Apropos the comments from the serving/retired army personnel in response to the article by Lalita Ramdas – whom I have not met in the last twenty years; nor I am in communication with her – yet certain comments made in the critique by army personnel cannot be allowed to go uncontested. My memory goes back to the period 1984 when I was residing in Delhi. I am a Sikh by faith. During the November’84 genocide of Sikhs – when thousands of people of my faith were being burnt alive and the police and the ruling Congress-I were aiding, abetting, conspiring and collaborating in the massacre – the environment in Delhi was such that no non-Sikh could dare to take out a protest march (read peace march) against the killings. Such peace marches invited clashes between the peaceful protestors and the rioters/arsonists. The non-Sikh protestors were abused and stones were pelted at them. To put things in perspective, General J.S. Arora – self- confessedly admitted publicly – that he was scared of moving out of his house in Friends Colony, South Delhi during those days. The President of India, himself a Sikh was helpless. Khushwant Singh, the renowned writer was being persuaded to leave the country since Sikh lives were in danger. It was in such times that few people from the non-Sikh communities gathered their wits and decided to visit the Sikh victims of violence who were housed in make shift relief camps; these people organized themselves into ‘Nagrik Ekta Manch’ and organized the initial public protests against the anti-Sikh violence. These actions invited assaults; there were even death threats for those standing up on the side of the Sikh victims. It was in such difficult times that Lalita Ramdas, Jaya Srivastava, Gauri Chowdhry, Kalpana Mehta were easily the first few citizens of Delhi who were prepared to put their heads on the guillotine and carry on their work without caring for their lives or limbs. Their work continued for about seven years. Anyone of the three army personnel who have raised doubts on their courage of conviction has just to visit the Tilak Vihar Colony, New Delhi and talk to the victims (mainly Sikh widows with their children and grandchildren) to verify for themselves about the work done by Lalita Ramdas and her associates. These women did not belong to any political party, but were clear that they had to be on the side of victims. Later they ensured the filing of hundreds of affidavits from the Sikh widows before the Justice Misra Commission which was set up to enquire into the anti-Sikh violence. These three women and their other co-activists received a fresh round of threats for daring to file affidavits against named politicians, policemen, arsonists and looters. But none of them let their self-interest and self-survival come in the way of their work – which became a cause célèbre for them.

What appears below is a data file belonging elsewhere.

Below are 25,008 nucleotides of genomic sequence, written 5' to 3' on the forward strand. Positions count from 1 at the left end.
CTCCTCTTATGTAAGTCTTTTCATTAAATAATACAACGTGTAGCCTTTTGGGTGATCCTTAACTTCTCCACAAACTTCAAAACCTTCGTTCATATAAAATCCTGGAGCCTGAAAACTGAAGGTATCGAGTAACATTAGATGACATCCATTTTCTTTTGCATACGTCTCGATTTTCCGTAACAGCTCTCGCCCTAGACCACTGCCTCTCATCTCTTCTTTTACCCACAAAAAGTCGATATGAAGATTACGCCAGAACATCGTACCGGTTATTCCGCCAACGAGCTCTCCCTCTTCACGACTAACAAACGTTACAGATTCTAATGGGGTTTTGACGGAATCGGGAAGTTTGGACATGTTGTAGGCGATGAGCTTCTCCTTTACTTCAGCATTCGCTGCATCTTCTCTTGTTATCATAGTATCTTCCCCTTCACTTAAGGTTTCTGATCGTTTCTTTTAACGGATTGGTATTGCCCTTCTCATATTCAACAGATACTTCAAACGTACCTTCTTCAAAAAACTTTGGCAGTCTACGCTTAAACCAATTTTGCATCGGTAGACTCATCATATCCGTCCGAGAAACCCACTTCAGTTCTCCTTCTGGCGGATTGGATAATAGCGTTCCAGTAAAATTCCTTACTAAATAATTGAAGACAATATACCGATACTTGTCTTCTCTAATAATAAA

During the 84’ violence, army appeared on the scene very late in spite of demand by the vocal section of the Sikh leadership in Delhi since day one of the violence. The army behaved in a passive fashion; at place the arsonists and looters continued with their ‘work’ while the army men looked on. I can say the army was not responsible for saving the life of even one Sikh in Delhi at that time. One has no grudge; actually even Sikh army personnel were being hounded and brutally killed while they were travelling in trains in North India. Equally true ‘peace warriors’ like Lalita Ramdas and six hundred more volunteers were able to put the broken lives of thousands of victims back in place and into the mainstream. I salute them belatedly. But for them some amongst the victims would have joined the ranks of separatists in Punjab; it is this role of these selfless workers which needs to be made the ideal for army men posted in conflict areas like Jammu & Kashmir.
    Personally as a Sikh I was shit scared of moving out of my house till 3rd of November, 1984 when volunteers of ‘Nagrik Ekta Manch’ escorted me to work in the relief camps where I could put my skills as an Orthopaedic Surgeon to some use – hopefully.